I bolted upright in my hammock at 3 a.m. with the feeling that someone was hammering a nail into my elbow. The pain was from a one-centimetre-long scrape I had acquired a week earlier amidst the jungle of Malaysia’s Selangor River. I didn’t notice the scrape until it flared up into an unsightly and painful “Popeye” arm. I had cellulitis, a bacterial inflammation of the inner skin.
For boaters in Canada and the U.S., fall and winter often mean taking off to places like Southeast Asia or Latin America. Names like Ecuador, Thailand and Costa Rica elicit images of drinks topped with mini-umbrellas and bathtub-warm rivers. The problem is that warm waters and humid climates are the perfect breeding grounds for nasty systemic bacterial infections. On a tropical river, a small cut or scratch that could usually be ignored with no consequences in North America can admit foreign bacteria that our bodies are not equipped to handle.
BEFORE YOU GO
A first-aid kit is essential, particularly in developing countries where your kit may be better-stocked than the nearest hospital. Be sure to include the following: moisture-retentive, transparent film dressings and tincture of benzoin (friar’s balsam) to make them stick; sterile gauze; topical antibiotic such as Polysporin; and a water-based iodine solution for disinfecting water to flush the wound.
Talk to your family doctor or travel doctor about getting the required vaccinations for your destination and prescriptions for a broad- spectrum oral antibiotic and a strong painkiller. Doing some advance research about the environmental risks and the drugs will likely further your case.
Buy travel medical insurance before you leave your home country. It’s often available through a travel agent. The insurance should pay for your hospital stay and, if necessary, an evacuation back home or to the nearest reputable medical facility (if you’re afflicted in Laos, for example, you’d be evacuated to upscale Thailand). Understand your provider’s restrictions before you commit to a policy. Many insurers will not cover evacuations from countries the Canadian government considers politically unstable.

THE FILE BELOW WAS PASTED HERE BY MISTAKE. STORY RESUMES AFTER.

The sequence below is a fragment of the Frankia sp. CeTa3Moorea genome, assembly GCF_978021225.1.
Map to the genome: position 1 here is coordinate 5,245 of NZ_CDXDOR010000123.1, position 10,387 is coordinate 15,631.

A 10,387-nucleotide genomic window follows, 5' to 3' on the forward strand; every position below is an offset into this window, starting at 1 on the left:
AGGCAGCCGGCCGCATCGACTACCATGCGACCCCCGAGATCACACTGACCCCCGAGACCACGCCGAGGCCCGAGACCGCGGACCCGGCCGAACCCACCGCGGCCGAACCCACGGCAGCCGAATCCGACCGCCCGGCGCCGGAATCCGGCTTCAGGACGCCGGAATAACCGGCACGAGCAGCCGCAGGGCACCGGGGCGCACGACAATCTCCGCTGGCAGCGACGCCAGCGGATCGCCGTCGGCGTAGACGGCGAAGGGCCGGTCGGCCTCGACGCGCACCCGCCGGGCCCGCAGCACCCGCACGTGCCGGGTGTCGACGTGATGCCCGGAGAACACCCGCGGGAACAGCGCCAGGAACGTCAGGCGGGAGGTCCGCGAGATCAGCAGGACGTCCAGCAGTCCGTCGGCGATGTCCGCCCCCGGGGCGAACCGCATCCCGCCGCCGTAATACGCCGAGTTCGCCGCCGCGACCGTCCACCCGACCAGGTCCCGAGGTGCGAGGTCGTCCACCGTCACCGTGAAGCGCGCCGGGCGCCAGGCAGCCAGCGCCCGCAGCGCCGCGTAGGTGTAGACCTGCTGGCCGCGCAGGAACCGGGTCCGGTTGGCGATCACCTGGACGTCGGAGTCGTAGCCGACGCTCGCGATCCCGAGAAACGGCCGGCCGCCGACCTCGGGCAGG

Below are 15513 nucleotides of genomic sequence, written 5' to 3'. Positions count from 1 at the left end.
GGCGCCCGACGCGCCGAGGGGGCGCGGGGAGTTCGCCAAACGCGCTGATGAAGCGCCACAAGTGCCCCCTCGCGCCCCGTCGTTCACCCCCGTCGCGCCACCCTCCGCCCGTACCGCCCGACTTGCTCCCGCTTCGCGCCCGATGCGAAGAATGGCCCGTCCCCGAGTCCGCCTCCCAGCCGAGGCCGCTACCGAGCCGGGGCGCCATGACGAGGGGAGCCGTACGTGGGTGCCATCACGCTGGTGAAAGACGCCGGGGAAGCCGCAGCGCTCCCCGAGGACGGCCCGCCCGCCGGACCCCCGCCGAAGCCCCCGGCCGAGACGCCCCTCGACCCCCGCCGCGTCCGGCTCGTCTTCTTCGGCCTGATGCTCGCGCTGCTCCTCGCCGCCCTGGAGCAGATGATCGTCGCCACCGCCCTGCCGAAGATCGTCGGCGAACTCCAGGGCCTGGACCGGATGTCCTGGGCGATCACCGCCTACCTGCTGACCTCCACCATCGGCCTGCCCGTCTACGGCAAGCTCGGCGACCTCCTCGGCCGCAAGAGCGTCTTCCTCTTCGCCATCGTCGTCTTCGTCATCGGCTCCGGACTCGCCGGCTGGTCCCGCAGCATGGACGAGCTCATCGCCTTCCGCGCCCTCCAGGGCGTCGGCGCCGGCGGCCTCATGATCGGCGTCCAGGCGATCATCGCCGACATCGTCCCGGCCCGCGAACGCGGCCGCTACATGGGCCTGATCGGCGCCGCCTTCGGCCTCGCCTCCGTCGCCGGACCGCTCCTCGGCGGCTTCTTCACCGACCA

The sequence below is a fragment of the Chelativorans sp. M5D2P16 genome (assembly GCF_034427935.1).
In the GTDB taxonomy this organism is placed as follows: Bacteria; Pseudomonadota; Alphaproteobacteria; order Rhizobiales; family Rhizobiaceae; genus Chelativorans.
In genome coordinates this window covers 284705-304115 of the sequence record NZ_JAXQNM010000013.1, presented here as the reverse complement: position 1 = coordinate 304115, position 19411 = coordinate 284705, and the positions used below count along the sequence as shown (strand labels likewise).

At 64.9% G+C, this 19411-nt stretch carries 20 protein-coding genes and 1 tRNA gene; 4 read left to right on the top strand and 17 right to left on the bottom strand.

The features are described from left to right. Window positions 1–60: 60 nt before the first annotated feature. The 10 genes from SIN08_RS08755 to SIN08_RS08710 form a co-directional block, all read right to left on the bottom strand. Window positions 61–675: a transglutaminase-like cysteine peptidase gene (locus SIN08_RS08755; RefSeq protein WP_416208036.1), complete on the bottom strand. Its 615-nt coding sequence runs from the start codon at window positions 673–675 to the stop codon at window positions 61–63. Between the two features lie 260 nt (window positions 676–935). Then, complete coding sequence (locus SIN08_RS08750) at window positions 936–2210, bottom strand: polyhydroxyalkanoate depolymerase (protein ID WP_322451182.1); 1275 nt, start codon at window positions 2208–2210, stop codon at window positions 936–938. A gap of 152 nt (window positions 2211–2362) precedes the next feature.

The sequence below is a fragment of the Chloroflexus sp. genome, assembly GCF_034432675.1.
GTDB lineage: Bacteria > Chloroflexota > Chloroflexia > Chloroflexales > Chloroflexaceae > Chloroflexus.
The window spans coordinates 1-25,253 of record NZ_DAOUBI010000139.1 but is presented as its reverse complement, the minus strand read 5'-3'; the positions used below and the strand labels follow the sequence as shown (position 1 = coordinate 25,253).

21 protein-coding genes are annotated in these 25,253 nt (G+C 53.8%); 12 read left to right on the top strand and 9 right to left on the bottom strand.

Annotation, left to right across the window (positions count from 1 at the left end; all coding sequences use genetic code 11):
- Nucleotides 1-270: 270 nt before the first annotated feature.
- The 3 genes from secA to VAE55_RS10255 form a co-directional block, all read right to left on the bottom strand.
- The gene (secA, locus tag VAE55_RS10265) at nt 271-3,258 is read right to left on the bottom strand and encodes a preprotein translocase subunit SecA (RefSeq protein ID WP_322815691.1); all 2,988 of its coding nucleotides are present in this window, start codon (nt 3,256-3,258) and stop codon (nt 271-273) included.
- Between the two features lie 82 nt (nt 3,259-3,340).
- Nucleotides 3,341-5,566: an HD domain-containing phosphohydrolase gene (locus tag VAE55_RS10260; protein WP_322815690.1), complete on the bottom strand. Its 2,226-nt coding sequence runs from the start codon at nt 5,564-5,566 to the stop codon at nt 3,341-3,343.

MANAGEMENT OF THE WOUND
Prevention of course is the key. If it’s tolerable, wearing even a thin, long-sleeve paddling jacket will help protect your body from cuts and scrapes. Make sure you do a cut check every day; even the smallest opening will admit bacteria.
Clean any new wound with disinfected water before applying a dressing. The rule of thumb is to irrigate wounds with water that is suitable to drink, either boiled for 3 minutes or chemically treated. Avoid cleaning the wound with any alcohol-based solutions such as hydrogen peroxide as they can actually kill skin cells. The wound may require scrubbing to get any ground-in debris; a little pain now is better than a lot of pain later when the wound has to be re-opened and scrubbed.
Band Aids or typical gauze-and-tape dressings will immediately be soaked in the river and become a breeding ground for opportunistic bacteria. Transparent film dressings, also called occlusive dressings, provide a clear, waterproof and breathable Saran Wrap–like barrier between the wound and the river environment. Film dressings such as OpSite, Tegaderm and Biopore can be found in larger pharmacies and medical supply stores. Applying a thin layer of topical antibiotic over the wound will reduce the chance of bacterial growth. Minor abrasions and lacerations aren’t reason enough for you to take your oral antibiotic unless there are signs of infection.
WHEN AND WHY TO GET OUT
Continue your trip but monitor the wound for signs of a local infection. Watch for redness around the edges and local pain, tenderness and throbbing. The surrounding skin may also become abnormally firm and hot to touch. Now would be the time to begin a cycle of antibiotics, ensuring you follow the prescription, to try and reduce the spread of an infection.
Red streaking under the skin away from the wound, swollen and painful lymph nodes, fever, shock and general flu-like signs and symptoms indicate the infection has spread from the wound into your circulatory system. If this occurs, mentally prepare yourself to be rolled over onto a bed by nurses instead of rolling your kayak on the river. You have exhausted the resources in your first aid kit and need to get to a good medical facility as soon as possible. Depending on your medical insurance and which country you are in, this could mean a day or two of travel.
Frank Wolf has completed sea kayaking and whitewater kayaking explorations in Malaysia, Indonesia, Alaska and in his home province of British Columbia.
This article first appeared in the Winter 2002 issue of Rapid Magazine.